|Battle of Raszyn|
|Part of the Polish-Austrian War, itself part of the War of the Fifth Coalition|
Death of Cyprian Godebski in the Battle of Raszyn
1855 painting by January Suchodolski
oil on canvas, National Museum in Warsaw
|Austrian Empire||Duchy of Warsaw|
|Archduke Ferdinand|| Charles I John (WIA)|
| 24,500 infantry|
| 10,500 infantry|
The first Battle of Raszyn was fought on 19 April 1809 between armies of the Austrian Empire and the Duchy of Warsaw, as part of the War of the Fifth Coalition in the Napoleonic Wars. The Austrians were defeated.
The Austrian army under Archduke Ferdinand Karl Joseph of Austria-Este invaded the Duchy of Warsaw in April 1809. Polish troops under Prince Józef Antoni Poniatowski withstood the Austrians' attack on Warsaw, defeating them at Radzymin, and reconquered parts of former Poland, including Kraków and Lwów, by beating the Austrians near the villages of Góra and Grochów.
The battlefield’s terrain is dominated by several villages and by the river Utrata, which during April is unfordable. The only way to cross the river is at the ponds of Raszyn, Dawidy or Michalowice, which were all under Polish control.
After a preparatory cannonade started at 14.00, the Austrian infantry attacked around 15.00 the Polish screening forces. The Poles gradually yielded terrain to the attacker. Austrian attempts to outflank the Polish position near Jaworowo were without success. After the village of Falenty was captured at 16.00 Poniatowski launched a counterattack which evicted the Austrians from the town and re-establishing the Polish line. Around 17.00 a combined attack was launched against Raszyn. Repulsed by the Saxon units, the Austrians called up reinforcements and took the town around 19.00 but where unable to progress beyond the last houses of the village. The Poles again counterattacked at 21.00 and drove the Austrians from Raszyn but were unable to recapture the causeway. Fighting progressed until 22.00 when the Poles evacuated the battlefield.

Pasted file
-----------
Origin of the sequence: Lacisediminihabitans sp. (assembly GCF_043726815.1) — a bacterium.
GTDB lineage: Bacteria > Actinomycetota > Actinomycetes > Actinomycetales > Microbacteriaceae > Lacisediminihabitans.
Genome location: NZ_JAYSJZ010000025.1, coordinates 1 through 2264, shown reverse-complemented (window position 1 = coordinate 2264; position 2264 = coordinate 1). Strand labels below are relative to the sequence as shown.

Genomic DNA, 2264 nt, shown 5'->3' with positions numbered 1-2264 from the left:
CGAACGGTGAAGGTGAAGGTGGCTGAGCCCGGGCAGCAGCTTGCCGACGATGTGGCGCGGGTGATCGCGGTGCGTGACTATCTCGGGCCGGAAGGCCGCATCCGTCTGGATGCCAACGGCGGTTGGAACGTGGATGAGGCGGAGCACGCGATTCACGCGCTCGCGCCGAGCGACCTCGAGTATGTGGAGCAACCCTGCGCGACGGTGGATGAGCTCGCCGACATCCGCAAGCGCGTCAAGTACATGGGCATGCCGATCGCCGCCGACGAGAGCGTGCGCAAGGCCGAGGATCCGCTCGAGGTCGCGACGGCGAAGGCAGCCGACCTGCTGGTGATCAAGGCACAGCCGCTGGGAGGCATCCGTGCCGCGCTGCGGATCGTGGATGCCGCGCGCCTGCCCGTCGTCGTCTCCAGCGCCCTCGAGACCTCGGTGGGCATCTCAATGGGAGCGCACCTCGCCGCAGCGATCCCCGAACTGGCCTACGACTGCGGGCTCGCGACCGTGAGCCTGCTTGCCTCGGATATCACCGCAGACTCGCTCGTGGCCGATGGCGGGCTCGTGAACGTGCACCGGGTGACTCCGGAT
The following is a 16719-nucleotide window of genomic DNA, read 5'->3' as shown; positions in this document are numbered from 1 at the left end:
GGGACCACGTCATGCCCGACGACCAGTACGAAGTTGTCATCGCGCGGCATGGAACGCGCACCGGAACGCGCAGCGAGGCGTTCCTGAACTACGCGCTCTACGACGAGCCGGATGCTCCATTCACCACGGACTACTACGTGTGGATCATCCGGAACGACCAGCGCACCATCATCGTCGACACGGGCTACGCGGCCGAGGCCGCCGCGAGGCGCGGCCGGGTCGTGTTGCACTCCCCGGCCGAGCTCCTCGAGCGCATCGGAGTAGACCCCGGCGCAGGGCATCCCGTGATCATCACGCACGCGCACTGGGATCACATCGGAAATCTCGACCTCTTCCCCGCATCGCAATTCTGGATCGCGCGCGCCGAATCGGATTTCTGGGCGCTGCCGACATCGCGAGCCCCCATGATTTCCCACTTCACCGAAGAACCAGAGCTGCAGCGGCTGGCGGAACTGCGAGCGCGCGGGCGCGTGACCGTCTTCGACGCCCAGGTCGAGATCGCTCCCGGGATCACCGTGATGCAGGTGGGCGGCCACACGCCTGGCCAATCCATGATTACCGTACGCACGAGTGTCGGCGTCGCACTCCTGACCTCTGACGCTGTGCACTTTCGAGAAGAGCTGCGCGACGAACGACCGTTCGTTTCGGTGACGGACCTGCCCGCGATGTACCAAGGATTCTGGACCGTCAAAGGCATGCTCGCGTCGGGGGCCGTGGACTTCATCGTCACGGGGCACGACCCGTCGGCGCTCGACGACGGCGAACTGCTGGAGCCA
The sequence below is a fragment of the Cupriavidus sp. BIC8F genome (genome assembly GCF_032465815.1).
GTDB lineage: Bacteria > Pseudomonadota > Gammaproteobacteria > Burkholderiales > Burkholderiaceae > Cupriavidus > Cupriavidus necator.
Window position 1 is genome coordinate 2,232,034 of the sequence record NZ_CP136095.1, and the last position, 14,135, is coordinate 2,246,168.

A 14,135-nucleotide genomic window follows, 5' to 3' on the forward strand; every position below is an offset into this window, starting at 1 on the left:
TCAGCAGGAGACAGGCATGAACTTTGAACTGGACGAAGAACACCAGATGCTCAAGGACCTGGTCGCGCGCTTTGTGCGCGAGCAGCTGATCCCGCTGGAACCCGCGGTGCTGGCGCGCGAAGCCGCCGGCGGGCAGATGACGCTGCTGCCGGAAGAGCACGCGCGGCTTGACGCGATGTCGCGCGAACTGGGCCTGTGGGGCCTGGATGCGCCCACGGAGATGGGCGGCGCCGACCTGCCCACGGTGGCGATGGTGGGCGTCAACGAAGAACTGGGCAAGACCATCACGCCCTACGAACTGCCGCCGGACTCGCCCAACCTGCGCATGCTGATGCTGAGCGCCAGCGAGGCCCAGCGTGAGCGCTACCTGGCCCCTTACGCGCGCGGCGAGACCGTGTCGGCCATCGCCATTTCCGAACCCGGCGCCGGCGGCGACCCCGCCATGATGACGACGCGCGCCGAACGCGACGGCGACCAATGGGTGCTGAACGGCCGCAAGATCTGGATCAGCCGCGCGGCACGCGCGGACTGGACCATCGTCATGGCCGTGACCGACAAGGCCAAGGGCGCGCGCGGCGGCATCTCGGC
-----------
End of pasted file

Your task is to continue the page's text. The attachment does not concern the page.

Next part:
After the Austrian army withdrew to the other side of the swamps, prince Józef Poniatowski ordered his forces to withdraw towards Warsaw. However, since the city fortifications were in a very bad shape and the Saxon expeditionary force withdrew towards their homeland, Poniatowski decided to leave Warsaw undefended and withdraw to several fortresses located nearby (most notably to Modlin Fortress and Serock). The capital was seized with little opposition, but it was a Pyrrhic victory since the Austrian commander diverted most of his forces there at the expense of other fronts. In the following weeks Greater Poland was defended by the Corps of General Henryk Dąbrowski and the Polish cavalry seized Lwów. Finally, Poniatowski left only a small force near Warsaw to prevent the Austrians from leaving it and moved the rest of his forces southwards, which led to capturing the city of Kraków.
On 14 October 1809 the Treaty of Schönbrunn was signed between Austria and France. According to it, the former state lost approximately 50 000 square kilometres of land inhabited by over 1 900 000 people. The territories annexed by the Duchy of Warsaw included the lands of Zamość and Kraków as well as 50% of income of the Wieliczka salt mines.